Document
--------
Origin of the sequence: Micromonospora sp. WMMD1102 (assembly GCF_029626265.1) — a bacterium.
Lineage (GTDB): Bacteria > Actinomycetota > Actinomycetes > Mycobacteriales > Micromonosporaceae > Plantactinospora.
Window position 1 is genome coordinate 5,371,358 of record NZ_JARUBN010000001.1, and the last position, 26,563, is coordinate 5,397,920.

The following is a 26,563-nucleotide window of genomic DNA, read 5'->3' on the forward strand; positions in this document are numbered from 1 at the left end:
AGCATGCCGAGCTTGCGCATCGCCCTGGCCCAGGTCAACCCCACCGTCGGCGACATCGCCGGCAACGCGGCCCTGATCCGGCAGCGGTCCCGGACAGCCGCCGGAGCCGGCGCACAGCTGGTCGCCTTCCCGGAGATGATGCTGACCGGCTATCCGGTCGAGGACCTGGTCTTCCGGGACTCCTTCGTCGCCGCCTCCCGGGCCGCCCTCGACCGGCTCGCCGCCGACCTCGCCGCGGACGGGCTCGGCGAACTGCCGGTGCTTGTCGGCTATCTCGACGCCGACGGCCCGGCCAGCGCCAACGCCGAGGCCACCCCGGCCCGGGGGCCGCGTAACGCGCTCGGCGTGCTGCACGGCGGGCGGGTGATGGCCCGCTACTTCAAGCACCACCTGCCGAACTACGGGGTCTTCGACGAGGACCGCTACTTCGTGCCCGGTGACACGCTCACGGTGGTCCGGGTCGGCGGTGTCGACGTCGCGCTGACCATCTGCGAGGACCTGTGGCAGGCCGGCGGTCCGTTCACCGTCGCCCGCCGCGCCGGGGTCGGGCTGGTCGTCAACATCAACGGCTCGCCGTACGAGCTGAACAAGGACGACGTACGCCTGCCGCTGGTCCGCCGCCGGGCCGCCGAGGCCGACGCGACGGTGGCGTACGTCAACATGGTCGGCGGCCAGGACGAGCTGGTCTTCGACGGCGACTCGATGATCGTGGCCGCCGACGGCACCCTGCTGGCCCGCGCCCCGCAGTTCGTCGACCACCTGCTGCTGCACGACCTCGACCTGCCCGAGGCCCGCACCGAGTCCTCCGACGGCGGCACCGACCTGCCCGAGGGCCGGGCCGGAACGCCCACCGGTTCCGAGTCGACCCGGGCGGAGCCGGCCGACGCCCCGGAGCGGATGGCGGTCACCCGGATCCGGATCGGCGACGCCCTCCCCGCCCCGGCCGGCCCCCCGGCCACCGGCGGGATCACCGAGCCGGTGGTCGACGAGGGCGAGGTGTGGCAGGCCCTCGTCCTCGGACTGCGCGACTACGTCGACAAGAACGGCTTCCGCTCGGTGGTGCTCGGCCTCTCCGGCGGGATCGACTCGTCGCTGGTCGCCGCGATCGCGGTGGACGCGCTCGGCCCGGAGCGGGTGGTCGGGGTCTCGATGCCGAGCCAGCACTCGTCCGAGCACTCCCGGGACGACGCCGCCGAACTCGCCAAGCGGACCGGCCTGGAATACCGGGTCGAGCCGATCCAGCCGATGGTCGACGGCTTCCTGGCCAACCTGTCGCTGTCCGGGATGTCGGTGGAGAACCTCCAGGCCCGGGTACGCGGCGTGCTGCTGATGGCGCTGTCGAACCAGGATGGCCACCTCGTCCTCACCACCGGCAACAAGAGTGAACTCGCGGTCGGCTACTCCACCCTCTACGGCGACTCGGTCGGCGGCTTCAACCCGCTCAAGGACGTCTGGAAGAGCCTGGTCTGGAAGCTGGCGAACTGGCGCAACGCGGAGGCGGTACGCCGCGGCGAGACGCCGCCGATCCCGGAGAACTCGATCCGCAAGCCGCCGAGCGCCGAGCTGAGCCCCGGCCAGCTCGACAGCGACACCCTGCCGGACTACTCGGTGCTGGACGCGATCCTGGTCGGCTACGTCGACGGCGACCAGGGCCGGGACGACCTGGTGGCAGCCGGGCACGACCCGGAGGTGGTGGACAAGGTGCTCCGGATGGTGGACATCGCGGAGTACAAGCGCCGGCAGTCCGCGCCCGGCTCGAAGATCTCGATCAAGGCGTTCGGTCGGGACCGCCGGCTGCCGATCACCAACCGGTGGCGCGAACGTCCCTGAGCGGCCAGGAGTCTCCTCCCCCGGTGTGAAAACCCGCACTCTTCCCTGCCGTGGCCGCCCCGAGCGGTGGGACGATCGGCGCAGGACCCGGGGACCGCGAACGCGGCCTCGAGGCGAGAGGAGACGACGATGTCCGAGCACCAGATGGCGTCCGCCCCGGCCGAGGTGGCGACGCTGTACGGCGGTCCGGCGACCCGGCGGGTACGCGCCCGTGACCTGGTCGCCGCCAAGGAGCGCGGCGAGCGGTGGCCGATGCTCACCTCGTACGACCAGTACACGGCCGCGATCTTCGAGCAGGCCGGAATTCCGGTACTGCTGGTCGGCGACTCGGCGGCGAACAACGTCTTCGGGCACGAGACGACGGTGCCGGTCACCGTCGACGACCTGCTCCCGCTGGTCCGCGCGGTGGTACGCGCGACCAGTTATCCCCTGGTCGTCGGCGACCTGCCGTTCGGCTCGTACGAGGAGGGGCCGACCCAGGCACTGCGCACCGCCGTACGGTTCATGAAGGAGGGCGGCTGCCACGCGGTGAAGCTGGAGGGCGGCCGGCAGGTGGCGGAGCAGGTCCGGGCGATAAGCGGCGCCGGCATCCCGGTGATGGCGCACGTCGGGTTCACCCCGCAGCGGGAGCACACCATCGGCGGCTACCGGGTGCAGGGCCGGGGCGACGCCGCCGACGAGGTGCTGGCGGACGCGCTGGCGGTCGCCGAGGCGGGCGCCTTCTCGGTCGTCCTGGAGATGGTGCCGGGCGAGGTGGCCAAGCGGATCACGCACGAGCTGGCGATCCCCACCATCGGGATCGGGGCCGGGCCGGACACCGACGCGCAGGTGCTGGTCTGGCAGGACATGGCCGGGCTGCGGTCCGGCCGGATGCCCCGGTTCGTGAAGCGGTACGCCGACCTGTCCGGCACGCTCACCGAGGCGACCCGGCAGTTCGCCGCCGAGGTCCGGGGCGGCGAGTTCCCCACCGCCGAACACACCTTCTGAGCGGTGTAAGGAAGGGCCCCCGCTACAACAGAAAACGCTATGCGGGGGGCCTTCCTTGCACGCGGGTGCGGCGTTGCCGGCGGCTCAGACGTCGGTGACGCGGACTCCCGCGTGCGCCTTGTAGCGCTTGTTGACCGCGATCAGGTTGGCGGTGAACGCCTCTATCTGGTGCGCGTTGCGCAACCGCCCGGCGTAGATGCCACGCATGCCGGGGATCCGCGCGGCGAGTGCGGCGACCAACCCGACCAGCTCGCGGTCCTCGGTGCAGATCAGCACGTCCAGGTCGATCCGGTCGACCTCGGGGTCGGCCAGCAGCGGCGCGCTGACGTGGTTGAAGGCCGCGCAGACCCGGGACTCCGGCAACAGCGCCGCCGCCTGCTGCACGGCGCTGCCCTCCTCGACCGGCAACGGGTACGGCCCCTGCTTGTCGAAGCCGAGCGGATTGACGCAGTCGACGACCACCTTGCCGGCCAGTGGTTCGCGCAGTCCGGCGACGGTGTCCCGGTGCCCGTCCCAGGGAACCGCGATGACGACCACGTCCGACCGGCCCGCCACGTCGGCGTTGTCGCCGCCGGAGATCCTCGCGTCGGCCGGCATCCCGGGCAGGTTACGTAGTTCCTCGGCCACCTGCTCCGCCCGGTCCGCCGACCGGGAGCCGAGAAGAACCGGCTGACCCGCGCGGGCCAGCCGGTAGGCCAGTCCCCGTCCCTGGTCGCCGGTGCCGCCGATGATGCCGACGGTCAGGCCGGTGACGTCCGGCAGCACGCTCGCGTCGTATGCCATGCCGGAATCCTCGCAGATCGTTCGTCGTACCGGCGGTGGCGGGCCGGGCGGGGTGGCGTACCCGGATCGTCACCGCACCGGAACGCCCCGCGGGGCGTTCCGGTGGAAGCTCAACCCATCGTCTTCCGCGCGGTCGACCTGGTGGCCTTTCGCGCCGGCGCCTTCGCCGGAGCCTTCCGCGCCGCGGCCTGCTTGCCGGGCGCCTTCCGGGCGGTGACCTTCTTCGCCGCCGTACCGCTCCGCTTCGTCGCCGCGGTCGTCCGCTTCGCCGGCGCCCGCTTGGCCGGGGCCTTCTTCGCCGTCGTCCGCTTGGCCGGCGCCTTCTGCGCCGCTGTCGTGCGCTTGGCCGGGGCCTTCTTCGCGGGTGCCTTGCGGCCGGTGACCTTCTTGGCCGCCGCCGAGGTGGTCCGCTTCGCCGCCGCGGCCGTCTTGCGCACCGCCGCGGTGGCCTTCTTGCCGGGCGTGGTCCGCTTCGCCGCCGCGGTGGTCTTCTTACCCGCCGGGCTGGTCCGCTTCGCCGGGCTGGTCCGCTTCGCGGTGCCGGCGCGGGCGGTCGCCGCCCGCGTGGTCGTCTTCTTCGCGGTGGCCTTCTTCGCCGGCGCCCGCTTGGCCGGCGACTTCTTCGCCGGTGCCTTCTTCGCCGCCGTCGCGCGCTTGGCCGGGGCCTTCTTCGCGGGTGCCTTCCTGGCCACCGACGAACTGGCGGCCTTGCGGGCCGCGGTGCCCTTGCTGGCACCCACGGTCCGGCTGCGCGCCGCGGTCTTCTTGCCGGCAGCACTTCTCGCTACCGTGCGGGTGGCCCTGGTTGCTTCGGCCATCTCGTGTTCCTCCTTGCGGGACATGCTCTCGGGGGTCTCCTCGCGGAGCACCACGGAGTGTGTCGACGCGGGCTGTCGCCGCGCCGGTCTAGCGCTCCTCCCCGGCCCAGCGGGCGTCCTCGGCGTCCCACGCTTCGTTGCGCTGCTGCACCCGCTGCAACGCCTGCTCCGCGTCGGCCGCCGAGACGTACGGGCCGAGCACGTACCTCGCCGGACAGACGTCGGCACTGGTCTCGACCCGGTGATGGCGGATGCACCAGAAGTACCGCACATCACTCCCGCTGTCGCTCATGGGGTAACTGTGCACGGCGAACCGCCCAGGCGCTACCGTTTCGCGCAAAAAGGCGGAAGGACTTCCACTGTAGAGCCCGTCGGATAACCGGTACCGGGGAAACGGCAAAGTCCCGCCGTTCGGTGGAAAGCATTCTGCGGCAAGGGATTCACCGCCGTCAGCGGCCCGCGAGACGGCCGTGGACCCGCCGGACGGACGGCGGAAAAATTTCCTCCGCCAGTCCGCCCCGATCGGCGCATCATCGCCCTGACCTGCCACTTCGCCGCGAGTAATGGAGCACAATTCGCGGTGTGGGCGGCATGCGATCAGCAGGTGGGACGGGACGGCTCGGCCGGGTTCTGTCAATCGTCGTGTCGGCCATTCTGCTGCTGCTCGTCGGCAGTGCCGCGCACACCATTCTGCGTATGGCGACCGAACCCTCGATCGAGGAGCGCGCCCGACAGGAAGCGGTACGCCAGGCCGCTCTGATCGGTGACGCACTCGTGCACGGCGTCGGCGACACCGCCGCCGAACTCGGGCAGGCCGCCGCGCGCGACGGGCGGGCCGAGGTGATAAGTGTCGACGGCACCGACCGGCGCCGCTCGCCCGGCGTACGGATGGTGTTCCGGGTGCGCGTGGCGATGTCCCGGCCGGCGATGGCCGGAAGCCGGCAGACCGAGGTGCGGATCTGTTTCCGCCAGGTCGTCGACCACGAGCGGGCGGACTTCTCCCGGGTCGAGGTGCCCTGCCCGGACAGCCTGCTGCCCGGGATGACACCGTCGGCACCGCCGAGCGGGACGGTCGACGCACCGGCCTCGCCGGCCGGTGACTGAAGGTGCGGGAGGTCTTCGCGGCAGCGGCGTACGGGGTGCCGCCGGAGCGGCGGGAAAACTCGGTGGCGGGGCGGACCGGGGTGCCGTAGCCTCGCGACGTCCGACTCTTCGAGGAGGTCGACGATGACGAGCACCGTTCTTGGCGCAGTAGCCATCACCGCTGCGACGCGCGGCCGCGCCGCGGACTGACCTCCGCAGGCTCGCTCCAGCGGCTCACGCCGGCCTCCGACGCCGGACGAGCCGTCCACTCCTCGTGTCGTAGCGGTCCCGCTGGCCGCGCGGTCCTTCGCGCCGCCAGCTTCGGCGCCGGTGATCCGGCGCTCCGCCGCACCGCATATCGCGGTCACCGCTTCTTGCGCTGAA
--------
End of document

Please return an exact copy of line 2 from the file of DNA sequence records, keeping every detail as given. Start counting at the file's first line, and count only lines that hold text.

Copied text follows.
Lineage (GTDB): Bacteria > Actinomycetota > Actinomycetes > Mycobacteriales > Micromonosporaceae > Plantactinospora.